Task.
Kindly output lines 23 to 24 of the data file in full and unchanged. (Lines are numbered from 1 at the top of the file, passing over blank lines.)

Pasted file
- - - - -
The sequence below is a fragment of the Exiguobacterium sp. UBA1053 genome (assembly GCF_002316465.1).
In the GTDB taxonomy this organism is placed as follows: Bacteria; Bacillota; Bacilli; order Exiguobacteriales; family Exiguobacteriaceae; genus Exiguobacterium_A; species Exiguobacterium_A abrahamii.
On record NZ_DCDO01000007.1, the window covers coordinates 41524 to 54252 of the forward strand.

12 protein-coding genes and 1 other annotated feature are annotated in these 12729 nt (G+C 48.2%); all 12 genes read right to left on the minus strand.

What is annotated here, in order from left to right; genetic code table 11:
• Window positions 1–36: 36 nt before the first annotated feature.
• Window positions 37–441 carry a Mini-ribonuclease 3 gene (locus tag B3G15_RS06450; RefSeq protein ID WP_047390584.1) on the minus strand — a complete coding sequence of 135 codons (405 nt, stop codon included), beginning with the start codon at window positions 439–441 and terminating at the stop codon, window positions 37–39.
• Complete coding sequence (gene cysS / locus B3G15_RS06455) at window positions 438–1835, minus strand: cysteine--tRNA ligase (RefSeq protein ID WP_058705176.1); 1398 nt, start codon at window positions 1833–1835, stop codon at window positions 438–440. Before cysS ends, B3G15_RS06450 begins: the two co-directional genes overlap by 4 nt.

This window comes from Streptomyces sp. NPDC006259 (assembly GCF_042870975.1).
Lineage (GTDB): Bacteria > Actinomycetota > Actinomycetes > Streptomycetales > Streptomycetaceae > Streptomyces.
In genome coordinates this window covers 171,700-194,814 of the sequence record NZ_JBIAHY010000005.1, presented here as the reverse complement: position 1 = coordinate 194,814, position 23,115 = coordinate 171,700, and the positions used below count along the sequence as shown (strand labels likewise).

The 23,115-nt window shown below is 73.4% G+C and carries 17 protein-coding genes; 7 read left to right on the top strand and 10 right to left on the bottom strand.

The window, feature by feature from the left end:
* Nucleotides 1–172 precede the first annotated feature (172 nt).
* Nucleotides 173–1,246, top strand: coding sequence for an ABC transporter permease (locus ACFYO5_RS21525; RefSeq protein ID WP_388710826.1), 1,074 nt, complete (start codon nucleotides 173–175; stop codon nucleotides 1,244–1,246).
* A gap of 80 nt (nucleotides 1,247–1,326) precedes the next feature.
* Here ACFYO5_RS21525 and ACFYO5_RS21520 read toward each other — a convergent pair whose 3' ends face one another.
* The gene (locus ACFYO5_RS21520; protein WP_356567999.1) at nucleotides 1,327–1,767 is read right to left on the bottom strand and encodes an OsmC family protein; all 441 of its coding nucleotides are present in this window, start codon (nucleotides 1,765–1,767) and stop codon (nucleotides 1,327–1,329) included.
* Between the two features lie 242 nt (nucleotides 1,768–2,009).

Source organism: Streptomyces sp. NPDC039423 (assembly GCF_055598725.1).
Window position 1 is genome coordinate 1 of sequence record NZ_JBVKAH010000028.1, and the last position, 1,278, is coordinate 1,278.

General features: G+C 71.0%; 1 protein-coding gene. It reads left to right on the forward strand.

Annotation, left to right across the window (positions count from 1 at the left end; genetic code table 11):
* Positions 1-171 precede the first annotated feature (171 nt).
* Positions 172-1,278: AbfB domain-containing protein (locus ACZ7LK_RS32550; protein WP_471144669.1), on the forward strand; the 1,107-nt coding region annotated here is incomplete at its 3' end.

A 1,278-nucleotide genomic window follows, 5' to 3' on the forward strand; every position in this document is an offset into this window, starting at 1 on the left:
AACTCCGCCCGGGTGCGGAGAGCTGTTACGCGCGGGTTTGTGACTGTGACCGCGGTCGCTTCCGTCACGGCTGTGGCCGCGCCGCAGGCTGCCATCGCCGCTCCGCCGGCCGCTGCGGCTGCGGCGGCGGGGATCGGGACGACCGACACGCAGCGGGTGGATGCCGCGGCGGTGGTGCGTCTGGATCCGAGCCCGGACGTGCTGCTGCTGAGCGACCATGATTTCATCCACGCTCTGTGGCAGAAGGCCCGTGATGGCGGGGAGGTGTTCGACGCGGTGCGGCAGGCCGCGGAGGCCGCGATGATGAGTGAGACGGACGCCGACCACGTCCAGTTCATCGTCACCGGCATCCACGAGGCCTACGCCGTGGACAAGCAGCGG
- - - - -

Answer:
Annotation, left to right across the window (positions count from 1 at the left end; genetic code table 11):
* Positions 1-171 precede the first annotated feature (171 nt).